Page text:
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Kinesiology
Explained

What is Kinesiology?

Kinesiology means ‘the study of movement’. The term is also used by complementary and alternative medicine practitioners to describe a form of therapy that uses muscle monitoring (biofeedback) to look at what may be causing ‘imbalances’ in the body and attempts to relieve these imbalances. The kinesiology approach examines ‘unresolved stress reactions’ in a person and provides techniques intended to assist the body’s natural healing process.

Kinesiologists may be able to help treat a wide range of health problems, including:

How Kinesiology Works

The human nervous system is designed to self-regulate and adapt to change. But when we cannot adapt efficiently, the muscles will reflect the stress in the central nervous system. This stress creates specific muscle patterns that kinesiologists can assess using muscle monitoring techniques.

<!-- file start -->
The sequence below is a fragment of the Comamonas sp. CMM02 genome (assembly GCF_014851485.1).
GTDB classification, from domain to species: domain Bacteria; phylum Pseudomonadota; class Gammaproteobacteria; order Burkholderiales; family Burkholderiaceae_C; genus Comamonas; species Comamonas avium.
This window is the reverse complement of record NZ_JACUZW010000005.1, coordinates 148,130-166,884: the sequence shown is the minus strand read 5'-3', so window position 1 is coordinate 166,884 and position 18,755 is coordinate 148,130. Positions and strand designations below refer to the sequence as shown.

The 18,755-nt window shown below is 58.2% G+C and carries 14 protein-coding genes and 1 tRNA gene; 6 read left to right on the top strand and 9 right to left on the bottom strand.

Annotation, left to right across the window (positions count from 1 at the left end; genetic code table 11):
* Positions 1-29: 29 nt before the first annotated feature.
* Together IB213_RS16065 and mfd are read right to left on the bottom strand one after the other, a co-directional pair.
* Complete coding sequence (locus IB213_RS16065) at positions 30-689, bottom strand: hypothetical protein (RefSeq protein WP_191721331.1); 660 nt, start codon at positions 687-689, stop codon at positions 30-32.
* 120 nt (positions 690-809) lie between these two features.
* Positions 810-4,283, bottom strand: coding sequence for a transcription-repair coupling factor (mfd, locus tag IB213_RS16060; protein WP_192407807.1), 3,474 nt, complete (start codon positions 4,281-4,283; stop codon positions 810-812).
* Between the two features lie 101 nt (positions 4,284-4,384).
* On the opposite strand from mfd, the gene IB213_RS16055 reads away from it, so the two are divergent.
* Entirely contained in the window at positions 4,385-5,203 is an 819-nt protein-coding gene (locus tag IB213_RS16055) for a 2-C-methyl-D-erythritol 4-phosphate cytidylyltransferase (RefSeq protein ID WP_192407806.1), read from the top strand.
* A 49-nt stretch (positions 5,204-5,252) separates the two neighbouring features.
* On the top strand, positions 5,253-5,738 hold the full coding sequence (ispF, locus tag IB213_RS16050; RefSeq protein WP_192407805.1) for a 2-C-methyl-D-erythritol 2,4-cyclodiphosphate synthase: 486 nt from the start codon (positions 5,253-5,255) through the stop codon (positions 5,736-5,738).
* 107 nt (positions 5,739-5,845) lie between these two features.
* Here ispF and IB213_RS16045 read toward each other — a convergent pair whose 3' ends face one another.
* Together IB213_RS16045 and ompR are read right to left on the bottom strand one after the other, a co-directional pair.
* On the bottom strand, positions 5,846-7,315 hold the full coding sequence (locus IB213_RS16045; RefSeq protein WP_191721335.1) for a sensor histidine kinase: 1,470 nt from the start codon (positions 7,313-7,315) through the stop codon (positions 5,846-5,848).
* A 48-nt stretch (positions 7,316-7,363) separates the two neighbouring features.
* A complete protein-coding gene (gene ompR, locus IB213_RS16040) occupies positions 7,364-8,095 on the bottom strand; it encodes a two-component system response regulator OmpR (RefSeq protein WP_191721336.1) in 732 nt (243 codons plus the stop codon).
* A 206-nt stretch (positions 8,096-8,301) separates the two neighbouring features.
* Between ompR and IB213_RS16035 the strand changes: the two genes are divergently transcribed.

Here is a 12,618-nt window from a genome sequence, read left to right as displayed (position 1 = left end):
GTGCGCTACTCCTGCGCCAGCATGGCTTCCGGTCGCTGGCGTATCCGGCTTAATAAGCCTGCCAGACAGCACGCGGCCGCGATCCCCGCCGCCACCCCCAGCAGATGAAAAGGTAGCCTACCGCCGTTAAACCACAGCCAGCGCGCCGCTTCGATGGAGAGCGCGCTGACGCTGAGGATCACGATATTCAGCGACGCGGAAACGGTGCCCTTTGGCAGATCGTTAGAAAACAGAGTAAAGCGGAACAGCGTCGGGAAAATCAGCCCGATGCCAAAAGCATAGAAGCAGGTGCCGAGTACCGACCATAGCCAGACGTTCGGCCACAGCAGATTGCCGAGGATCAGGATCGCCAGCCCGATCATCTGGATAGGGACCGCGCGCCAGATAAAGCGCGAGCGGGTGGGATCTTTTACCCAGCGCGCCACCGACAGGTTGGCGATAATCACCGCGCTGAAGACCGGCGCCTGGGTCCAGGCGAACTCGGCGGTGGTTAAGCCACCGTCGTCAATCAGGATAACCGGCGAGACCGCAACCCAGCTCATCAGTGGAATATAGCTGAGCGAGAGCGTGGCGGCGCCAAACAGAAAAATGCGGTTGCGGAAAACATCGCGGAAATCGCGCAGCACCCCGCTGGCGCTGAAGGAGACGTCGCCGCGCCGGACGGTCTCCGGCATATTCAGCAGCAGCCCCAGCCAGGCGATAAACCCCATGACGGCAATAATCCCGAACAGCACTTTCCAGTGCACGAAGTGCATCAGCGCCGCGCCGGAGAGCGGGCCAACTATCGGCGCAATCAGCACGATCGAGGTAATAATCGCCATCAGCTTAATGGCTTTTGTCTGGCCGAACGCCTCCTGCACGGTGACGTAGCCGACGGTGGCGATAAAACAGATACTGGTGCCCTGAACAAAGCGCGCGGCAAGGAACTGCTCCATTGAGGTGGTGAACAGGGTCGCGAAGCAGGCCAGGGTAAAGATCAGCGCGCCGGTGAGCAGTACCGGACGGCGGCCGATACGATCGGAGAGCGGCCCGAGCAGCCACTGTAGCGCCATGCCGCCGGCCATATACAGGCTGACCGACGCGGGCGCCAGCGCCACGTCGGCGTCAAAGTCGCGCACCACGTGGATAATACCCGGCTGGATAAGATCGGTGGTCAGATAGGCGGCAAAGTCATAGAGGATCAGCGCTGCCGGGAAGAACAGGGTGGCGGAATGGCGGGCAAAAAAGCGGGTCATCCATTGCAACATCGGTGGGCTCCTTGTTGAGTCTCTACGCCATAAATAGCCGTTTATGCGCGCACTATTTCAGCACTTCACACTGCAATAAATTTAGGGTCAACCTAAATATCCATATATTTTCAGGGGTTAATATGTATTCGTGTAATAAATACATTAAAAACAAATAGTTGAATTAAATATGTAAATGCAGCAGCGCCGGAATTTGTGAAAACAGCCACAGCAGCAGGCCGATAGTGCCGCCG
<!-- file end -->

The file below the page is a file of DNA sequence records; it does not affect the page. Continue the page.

The easiest way to understand this process is to think of the signals between the brain and the body as feedback loops. As the brain adapts to the changes in the muscle systems, the muscles send signals to alert the brain that the changes have taken place. Muscle monitoring may indicate a wide variety of possible causes of imbalances in a person’s overall wellbeing.

Kinesiology therapy aims to stimulate the body’s energy using a multilevel approach to treatment so that untapped potential can be released. Practitioners look for the subtle but numerous imbalances that may lie behind physical, mental and emotional problems.

How Kinesiology Developed

Kinesiology stems from chiropractics and applied kinesiology. It is also based on the ancient Chinese acupuncture theory of chi energy. Unlike applied kinesiology, where muscles are tested for strength, the more recently developed forms of kinesiology use muscle monitoring as a form of biofeedback to the subject.

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